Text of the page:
I find tattoos fascinating. I’m intrigued by the idea of submitting to pain in order to create beauty. And I’m baffled by the idea of submitting to pain in order to create some kind of hideous blue splodge or gammily scrawled acronym on one’s arm or likely as not, one’s face. And then having to live with it - forever.
Let’s face it, the good ones are beautiful and the bad ones are moronic. My friend Cindy has a skull tattooed over her entire back. That may strike you as repellent but in fact it is a work of exquisite artistry. In a bikini Cindy is a subversive masterpiece. It takes vision and courage to transform oneself in such a way. Another friend, Lucky, is covered in tattoos. Literally. When I first met Lucky he billed himself as ‘the world’s most tattooed man’ and he was. He even had tattoos inside his lips. Interestingly, he is a very sweet, reticent man. Then, over the years he added more tattoos on top of his tattoos. And more. The last time I saw Lucky he was completely blue.
Most people though, get an innocuous flower or some Chinese writing (why?) tattooed in a discreet spot and then watch it fade, stretch and become irrelevant as the decades roll by.
I have on occasion toyed with the idea of searching the world for the ultimate Zen Tattoo Master who will etch a delicate yet powerful image of a phoenix over my lower back. But I have never had the gumption to actually do it. So I have chosen instead to have no tattoo at all.
Today I’m at the Harley Street Clinic for Radiotherapy planning. This is when they take precise measurements in order to work out exactly how to administer the radiation. Apparently the rays are sent into one’s breast at a very oblique angle so as to penetrate only as deeply as is strictly required. If they simply blasted one front on the radiation would cook one’s heart and petrify the lung. And we don’t want that.
Rather than wait in the boring old waiting room I go into the Macmillan Centre and help myself to a cup of tea. The Macmillan Centre is full of life and fun. People drop in to chat and read the papers. Anna, who runs the centre, gives me a big hug. Sandra comes in, “Don’t forget to book in for massage while you’re having your radiotherapy” she reminds me. Oh bliss. I’m entitled to four one-hour treatments, either Aromatherapy, Massage, Reflexology or Reiki. I honestly think that I will miss this hospital when my treatment ends.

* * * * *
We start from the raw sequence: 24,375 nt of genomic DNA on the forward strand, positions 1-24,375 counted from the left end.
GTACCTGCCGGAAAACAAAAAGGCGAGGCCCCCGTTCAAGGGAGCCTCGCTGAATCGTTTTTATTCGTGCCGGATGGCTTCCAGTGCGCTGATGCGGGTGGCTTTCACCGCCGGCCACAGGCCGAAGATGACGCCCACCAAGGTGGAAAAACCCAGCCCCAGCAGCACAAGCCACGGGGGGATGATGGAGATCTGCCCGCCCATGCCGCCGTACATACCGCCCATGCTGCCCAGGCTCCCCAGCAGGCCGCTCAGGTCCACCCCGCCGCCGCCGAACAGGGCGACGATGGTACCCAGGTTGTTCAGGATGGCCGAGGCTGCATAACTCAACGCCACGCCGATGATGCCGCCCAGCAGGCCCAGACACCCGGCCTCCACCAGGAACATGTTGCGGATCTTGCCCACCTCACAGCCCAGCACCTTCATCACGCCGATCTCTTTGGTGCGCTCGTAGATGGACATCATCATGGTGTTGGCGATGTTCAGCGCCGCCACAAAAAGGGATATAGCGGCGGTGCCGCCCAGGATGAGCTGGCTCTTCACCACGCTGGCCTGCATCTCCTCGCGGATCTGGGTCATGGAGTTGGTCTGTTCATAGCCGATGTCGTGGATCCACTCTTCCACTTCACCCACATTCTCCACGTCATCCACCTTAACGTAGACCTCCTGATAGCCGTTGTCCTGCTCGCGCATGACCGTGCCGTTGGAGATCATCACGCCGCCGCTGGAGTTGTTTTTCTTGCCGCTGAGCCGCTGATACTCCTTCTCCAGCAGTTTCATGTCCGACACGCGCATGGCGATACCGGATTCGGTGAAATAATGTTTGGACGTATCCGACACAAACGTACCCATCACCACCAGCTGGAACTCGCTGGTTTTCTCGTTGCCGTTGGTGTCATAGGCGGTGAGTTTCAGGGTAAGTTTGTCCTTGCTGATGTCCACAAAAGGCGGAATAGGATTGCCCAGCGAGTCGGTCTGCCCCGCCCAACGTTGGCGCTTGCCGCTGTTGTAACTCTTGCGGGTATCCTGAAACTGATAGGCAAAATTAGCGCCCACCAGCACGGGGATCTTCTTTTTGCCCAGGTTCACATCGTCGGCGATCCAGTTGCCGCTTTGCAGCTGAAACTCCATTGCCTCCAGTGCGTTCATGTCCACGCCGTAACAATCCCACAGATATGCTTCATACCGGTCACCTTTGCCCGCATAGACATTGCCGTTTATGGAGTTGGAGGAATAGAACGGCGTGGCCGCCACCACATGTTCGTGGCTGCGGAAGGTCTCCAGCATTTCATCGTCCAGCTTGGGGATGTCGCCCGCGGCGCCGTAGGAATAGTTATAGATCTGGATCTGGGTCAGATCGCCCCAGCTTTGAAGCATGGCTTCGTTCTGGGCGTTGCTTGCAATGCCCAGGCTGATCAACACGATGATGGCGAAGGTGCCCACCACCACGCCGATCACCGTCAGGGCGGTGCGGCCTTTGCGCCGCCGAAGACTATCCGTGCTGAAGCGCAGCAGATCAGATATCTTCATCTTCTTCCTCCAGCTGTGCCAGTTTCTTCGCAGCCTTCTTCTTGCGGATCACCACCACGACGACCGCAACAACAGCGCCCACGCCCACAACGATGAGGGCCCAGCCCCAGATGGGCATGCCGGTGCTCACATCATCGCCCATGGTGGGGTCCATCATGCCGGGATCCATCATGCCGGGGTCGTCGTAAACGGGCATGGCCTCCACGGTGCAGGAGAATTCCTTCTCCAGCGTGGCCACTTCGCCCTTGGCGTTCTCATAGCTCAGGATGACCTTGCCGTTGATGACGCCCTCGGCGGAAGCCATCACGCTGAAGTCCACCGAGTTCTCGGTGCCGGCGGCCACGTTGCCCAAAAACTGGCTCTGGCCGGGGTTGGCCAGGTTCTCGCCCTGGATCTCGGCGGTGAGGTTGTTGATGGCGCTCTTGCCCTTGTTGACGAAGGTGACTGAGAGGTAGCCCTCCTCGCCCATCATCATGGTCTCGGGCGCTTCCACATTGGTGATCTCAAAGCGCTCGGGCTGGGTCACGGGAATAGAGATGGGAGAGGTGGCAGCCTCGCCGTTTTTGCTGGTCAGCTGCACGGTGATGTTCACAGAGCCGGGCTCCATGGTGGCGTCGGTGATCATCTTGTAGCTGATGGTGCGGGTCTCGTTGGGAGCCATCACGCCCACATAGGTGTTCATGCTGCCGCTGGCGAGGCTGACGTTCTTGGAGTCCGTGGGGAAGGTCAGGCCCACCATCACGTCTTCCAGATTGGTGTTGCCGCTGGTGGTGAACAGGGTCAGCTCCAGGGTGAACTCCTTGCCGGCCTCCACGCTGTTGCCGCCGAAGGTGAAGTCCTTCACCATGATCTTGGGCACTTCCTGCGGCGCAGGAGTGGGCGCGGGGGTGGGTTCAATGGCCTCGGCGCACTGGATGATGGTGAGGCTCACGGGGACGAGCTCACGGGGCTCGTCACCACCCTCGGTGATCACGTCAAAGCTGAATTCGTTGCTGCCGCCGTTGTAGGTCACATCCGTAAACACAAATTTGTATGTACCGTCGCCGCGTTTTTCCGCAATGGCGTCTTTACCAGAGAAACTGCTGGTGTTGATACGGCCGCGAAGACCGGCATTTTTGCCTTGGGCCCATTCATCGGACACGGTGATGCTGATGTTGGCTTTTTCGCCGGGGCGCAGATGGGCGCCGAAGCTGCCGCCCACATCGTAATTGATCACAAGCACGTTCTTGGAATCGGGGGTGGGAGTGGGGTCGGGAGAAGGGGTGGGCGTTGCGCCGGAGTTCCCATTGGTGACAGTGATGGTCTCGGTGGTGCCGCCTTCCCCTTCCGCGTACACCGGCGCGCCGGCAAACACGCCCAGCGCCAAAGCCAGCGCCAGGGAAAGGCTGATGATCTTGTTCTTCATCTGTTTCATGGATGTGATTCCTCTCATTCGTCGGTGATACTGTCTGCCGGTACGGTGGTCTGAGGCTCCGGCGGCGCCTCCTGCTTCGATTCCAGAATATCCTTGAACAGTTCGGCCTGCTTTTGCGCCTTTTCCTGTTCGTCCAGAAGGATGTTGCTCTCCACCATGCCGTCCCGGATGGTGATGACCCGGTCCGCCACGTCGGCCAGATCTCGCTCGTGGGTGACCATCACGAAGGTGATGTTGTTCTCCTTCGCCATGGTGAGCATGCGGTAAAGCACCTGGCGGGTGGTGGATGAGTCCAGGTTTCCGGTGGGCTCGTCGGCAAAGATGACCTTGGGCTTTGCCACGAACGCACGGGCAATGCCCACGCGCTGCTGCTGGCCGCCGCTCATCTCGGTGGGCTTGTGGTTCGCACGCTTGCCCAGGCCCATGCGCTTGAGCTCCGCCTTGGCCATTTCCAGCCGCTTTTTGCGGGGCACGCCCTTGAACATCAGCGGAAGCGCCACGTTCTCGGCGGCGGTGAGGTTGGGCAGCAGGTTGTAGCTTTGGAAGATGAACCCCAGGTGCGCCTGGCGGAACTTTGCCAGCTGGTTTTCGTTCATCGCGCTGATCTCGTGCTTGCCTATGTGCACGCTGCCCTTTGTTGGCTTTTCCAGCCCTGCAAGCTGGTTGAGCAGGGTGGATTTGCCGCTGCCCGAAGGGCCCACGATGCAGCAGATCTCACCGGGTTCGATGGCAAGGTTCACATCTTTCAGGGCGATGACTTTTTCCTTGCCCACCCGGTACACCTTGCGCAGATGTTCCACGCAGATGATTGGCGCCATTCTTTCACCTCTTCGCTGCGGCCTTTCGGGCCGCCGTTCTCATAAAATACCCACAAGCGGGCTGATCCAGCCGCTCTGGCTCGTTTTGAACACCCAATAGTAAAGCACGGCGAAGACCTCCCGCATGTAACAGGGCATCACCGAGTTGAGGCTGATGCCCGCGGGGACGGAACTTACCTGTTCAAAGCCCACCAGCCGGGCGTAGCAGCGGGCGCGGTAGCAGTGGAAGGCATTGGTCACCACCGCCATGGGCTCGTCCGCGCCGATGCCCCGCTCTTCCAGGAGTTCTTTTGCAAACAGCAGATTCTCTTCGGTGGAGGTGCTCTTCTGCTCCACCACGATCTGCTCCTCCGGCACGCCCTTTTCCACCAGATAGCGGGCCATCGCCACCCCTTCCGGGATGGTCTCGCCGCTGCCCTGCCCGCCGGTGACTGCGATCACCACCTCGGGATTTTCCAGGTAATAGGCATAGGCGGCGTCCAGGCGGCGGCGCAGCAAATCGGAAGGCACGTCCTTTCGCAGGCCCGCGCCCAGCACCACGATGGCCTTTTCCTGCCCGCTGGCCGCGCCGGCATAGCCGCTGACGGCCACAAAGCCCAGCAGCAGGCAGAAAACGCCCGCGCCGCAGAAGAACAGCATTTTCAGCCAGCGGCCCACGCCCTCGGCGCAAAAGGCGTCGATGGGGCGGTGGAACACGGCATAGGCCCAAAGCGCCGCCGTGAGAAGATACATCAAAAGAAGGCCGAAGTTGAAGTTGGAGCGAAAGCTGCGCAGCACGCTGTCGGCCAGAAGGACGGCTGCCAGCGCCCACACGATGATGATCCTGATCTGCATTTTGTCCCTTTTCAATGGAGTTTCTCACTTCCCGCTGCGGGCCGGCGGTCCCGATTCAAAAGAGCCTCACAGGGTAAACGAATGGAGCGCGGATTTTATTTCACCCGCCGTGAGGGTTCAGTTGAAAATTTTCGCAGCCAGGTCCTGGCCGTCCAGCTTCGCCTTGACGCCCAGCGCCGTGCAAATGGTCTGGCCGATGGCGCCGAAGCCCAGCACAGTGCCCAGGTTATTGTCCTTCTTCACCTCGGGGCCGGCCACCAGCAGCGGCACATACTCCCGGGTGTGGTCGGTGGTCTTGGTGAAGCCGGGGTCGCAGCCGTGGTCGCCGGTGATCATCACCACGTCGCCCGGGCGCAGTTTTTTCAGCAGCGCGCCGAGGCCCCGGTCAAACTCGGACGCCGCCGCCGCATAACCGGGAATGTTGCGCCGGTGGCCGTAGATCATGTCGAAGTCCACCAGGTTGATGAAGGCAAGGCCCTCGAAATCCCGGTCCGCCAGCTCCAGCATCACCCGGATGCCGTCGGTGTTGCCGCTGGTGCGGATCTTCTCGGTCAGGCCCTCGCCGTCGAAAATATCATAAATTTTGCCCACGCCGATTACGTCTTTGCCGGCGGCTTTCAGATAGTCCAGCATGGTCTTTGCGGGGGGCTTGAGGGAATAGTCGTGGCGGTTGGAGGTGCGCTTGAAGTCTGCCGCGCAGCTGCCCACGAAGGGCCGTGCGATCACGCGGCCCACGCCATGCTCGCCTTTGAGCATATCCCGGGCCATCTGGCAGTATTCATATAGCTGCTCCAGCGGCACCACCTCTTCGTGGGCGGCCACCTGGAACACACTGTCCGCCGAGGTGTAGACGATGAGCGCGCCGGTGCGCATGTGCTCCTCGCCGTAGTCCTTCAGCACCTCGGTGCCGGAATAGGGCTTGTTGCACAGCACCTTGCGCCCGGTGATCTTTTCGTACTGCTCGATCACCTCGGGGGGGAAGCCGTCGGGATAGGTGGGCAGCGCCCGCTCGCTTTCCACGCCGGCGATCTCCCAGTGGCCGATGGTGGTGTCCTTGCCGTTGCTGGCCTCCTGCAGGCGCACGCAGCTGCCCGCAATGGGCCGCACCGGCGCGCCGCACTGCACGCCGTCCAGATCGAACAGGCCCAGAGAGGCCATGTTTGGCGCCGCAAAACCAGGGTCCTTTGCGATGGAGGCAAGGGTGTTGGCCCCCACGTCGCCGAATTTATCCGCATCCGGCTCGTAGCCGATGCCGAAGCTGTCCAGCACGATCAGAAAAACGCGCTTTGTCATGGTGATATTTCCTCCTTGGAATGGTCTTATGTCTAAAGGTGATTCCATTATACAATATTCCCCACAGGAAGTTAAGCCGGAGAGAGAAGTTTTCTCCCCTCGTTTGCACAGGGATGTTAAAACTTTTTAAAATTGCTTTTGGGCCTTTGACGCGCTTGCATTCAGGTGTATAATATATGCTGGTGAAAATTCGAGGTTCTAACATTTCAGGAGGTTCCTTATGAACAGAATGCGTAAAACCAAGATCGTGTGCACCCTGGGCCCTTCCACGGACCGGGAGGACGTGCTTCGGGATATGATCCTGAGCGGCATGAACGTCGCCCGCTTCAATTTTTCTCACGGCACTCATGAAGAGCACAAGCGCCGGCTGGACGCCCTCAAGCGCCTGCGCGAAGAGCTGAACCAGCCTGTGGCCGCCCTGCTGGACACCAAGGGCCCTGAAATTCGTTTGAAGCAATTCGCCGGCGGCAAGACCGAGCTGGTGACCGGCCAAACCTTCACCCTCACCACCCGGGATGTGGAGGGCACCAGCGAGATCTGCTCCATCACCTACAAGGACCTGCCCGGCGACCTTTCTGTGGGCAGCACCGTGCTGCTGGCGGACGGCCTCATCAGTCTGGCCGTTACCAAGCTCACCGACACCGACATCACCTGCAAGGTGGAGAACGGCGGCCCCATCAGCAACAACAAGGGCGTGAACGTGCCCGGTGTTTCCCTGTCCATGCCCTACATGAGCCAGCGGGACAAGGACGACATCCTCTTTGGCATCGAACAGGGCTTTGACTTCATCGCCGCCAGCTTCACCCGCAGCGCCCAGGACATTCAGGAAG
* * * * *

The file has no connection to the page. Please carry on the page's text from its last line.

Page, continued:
In the basement Diane, a Radiographer, greets me. She hands me a pack of leaflets to add to my extensive collection. These ones are all about radiotherapy and its side effects. There is also a schedule of twenty-five appointments, one every weekday for five weeks. I sign yet more papers exonerating everyone from everything in the event that I peg it on the table. After taking a routine MRSA swab, Diane leads me into one of those lead-lined rooms and asks me to strip to the waist. I assume this means wig and all.
I lie on a bench whilst Diane and her colleague Sam position my limbs and then make pen marks all over my torso. Diane and Sam are both Antipodean. I wonder if the hospitals of Sydney and Auckland are overflowing with British and French medical professionals? The Radiographers shine some green laser beams on me. Diane makes mysterious calculations and calls out the results: 11.4, 109 and so on. Next, Dr Carmel Coulter bustles in. She asks me to confirm which breast they will be irradiating. I appreciate that kind of belt-and-braces approach to safety. Then everyone leaves the room and my body slides into the giant doughnut of the CT scanner. The scans will show the precise shape of my chest and ribcage, where my lungs are and so on.
Scan complete, Diane returns. “I’m just going to spot some ink onto you and then prick it in with a needle,” she informs me. “OK,” I say, “but why?” “The marks will enable us to line up the radiotherapy in exactly the same way every day,” she explains, “They are very small, like tiny blue freckles. But they are permanent.”
I can’t wait to tell Cindy.